‘Homey Don’t Play That’: A Tale of Emmy-winning Black Comedy Sitcom ‘In Living Color’

Comedy is a cruelly subjective art form, and not much of it survives outside of its time frame.

Homey Don't Play That! The Story of In Living Color and the Black Comedy Revolution
David Peisner
Simon & Schuster (37 Ink)
Feb 2018

Most revolutions are difficult, messy, hard to easily summarize and perhaps impossible to clearly be reflected in a narrative. Add the complications and implications of race and a clearly subjective art form like comedy and the end result can sometimes be overwhelming. Compress the perspective from roughly the late ’60s through the mid-’90s and the story will always seem unfinished. The alpha and omega of black comedy was definitively set in stone with Mel Watkins’ 1994 On the Real Side: A History of African American Comedy from Slavery to Chris Rock (Chicago Review Press, 2nd ed. 1999); the book is clear, objective, and deeply profound about the ways a marginalized people rose up from within institutionalized racism to present themselves in the comic realm. It’s a tome worth reading, a volume that earned its weight (literally and figuratively) and is a fitting document to the 20th century. Where would black comedy go in the 21st century? What patterns could we expect to re-occur, in different variations, to give voice to this particular experience?

David Peisner’s Homey Don’t Play That: The story of In Living Color and the Black Comedy Revolution has the distinct advantage of time over the Watkins book, but the approach is decidedly different. On The Real Side was published the year In Living Color went off the air. By 1994, as Peisner notes, the landscape for black comedy was decidedly different than the late ’80s. Shows like Martin, arguably a child of In Living Color creator Keenan Ivory Wayan’s sensibility, was still going strong, and the landmark apparent respectability of The Cosby Show and its lead character Dr. Cliff Huxtable (Bill Cosby) was gone. Will Smith’s The Fresh Prince of Bel-Air would last until 1996, and other such shows lingered through the decade with various degrees of success.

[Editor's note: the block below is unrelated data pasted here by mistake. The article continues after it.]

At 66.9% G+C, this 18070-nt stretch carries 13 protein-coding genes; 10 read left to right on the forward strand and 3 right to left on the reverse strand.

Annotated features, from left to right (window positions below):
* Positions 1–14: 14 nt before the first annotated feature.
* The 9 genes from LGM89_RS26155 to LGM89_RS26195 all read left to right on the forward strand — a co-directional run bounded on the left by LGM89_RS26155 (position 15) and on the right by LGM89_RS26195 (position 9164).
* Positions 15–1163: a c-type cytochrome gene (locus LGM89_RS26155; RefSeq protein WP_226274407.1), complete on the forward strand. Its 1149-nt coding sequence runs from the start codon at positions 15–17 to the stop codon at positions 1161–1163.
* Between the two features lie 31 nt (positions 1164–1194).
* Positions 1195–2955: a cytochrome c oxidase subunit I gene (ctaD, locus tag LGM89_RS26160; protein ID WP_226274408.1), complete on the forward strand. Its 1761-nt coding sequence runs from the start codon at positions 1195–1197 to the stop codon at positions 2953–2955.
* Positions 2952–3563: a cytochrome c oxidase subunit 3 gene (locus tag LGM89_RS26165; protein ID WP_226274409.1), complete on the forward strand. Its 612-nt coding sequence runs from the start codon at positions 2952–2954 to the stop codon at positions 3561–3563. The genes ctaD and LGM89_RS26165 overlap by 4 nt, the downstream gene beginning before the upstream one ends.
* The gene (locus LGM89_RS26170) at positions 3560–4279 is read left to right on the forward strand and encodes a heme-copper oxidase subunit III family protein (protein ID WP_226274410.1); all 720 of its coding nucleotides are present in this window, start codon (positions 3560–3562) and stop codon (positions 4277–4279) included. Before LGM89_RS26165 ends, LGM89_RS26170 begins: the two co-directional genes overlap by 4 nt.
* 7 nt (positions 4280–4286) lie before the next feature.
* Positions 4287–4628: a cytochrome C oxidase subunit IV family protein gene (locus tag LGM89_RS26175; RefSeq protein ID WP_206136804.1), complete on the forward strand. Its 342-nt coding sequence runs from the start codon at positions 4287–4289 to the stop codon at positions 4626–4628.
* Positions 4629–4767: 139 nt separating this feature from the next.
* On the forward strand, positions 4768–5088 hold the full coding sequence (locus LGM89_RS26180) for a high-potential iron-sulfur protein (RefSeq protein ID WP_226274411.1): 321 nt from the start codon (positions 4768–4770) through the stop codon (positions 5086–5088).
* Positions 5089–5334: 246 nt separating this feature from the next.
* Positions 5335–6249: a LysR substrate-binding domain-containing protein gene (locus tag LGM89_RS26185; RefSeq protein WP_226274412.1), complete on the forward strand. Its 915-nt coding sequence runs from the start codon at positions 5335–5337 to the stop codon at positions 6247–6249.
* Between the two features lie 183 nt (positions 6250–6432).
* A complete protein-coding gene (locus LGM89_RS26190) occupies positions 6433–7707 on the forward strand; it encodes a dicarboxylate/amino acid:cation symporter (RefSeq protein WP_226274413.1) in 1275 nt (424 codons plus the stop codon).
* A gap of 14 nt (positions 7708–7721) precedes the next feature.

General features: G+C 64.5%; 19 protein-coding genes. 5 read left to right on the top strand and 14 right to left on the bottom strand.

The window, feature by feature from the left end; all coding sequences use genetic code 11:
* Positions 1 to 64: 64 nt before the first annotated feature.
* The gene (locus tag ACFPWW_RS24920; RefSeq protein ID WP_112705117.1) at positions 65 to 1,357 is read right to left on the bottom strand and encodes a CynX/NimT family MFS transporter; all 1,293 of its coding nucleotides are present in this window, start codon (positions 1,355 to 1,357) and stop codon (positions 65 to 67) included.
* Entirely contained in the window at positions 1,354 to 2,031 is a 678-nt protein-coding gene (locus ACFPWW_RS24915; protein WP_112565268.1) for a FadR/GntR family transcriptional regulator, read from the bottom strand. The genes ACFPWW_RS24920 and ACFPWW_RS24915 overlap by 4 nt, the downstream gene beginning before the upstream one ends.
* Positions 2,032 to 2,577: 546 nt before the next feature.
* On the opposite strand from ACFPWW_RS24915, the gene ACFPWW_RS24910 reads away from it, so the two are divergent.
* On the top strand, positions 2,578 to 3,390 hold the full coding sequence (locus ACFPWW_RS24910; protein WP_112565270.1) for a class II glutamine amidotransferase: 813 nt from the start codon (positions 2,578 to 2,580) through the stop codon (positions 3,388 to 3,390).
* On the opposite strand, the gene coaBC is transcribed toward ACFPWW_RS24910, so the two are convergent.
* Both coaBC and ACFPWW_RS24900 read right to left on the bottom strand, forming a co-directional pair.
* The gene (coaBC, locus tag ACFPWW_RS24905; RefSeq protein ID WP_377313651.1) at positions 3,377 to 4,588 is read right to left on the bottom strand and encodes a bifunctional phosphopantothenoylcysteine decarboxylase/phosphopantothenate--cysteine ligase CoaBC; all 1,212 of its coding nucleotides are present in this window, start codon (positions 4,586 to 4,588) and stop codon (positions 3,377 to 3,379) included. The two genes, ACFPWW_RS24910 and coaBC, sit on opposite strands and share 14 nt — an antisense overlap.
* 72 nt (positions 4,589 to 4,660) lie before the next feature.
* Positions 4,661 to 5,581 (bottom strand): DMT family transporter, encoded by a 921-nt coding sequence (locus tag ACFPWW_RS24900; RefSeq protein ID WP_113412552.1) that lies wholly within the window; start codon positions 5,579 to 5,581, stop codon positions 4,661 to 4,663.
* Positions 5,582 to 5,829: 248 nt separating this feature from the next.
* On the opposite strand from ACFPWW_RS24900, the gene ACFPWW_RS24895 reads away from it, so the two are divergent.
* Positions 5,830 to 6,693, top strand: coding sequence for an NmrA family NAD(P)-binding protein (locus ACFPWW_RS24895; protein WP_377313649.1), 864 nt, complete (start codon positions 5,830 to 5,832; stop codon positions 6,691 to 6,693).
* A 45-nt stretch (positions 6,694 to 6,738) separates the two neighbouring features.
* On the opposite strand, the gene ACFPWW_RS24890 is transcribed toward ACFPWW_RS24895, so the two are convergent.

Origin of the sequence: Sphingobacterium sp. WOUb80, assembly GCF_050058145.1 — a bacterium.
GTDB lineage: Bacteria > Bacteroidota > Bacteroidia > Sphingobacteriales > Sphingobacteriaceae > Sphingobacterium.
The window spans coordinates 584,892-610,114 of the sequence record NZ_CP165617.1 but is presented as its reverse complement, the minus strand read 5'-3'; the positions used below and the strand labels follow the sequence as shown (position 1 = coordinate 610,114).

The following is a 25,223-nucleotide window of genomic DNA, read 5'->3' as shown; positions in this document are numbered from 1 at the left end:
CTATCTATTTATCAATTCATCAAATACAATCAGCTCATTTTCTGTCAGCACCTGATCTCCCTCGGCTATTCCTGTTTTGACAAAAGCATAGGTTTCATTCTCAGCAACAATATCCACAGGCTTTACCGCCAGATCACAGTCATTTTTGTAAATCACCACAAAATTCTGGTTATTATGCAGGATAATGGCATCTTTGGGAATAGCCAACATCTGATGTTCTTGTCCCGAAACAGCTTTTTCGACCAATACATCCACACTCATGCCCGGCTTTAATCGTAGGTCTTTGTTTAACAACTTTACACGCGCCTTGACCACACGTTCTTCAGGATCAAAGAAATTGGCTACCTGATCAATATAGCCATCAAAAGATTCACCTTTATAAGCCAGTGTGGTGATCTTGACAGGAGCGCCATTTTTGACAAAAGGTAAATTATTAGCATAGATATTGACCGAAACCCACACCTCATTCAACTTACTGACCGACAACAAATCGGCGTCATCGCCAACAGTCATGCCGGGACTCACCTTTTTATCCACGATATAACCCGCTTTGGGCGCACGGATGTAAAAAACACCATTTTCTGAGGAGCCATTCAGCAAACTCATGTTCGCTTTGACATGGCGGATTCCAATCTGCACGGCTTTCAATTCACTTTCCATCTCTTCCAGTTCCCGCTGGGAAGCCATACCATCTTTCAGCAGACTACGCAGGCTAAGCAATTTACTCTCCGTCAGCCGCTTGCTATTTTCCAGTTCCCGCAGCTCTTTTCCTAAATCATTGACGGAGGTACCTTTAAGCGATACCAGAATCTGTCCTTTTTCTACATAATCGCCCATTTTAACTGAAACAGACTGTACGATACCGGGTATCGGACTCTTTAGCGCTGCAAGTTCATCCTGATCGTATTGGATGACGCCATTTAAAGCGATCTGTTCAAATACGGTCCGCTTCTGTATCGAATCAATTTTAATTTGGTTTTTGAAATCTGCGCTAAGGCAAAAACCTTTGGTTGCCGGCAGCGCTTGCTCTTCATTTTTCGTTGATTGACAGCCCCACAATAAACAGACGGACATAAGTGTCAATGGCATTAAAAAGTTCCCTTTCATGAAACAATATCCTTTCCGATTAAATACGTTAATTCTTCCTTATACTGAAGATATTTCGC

What does this all mean to the premise that In Living Color revolutionized black comedy? Deeper than that, Peisner argues (with some success) that the initial success of the show meant something. He opens with a picture of Wayans, accepting an Emmy for the show in its freshman year:

There had been important breakthroughs… but the march of progress was… slow… [u]ntil suddenly it wasn’t. Not only were there Eddie [Murphy] and Arsenio [Hall] and Robert [Townshend] and Keenan, but there were Spike Lee and Oprah Winfrey… In Living Color [was] a black show created by a black man that seemed to effortlessly cross over to a mainstream audience ready and waiting for it…

Peisner ends his Preface by noting that this was the first and only Emmy the show would win, in spite of 15 additional nominations over the next four seasons. This show that gave a nascent home to such talents as Jim Carrey, Jamie Foxx, David Alan Grier, Tommy Davidson, and all of the Wayans (Keenan, Kim, Damon, Marlon, Shawn) burst like a magnificent firecracker in the first four years of the ’90s and, like that firecracker, quickly disappeared. In the shadow of such real-life events as the 1992 L.A. Riots following the acquittal of four white police officers in the beating of black motorist Rodney King, In Living Color was never overtly political, but it gave voice to those who had been marginalized. It was reviled by many in and outside of the community, but its shameless and unapologetic energy was part of its charm

The problem with charm and bravery within the context of a particular time is that it doesn’t have a long shelf life. In Living Color was a sketch show aimed at a black audience and one of the centerpieces of the Fox TV network in its early days. Peisner is probably generous to a fault in his conclusions about the legacy of the show:

Those big, loud, hard laughs came not just from being smart or clever or witty or black but from being outrageous… This was a show willing to upset people in search of those big, loud, hard laughs. They said the un-sayable. That’s a legacy that always needs periodic renewing…

The problem with such pronouncements (and Peisner circles around these themes more times than necessary) is that he can’t seem to admit that the particular sketches of In Living Color really don’t hold up. Granted, comedy is a cruelly subjective art form, and not much of it survives outside of its time frame, but the pieces are very thin. Peisner does admit that such skits as “Homey the Clown”, “Men on Film”, and “Fire Marshall Bill” are probably anachronistic in 2018, and the end result is a book that relies too much on extensive author interviews with cast members, producers, and various scene makers at the time. Perhaps in that sense Peisner understands his material, but it can be frustrating for a reader who may not be as familiar with these landmark TV skits. Certainly they were audacious in their time, but sometimes what’s delightfully bitter in the early ’90s just becomes unsatisfying with age.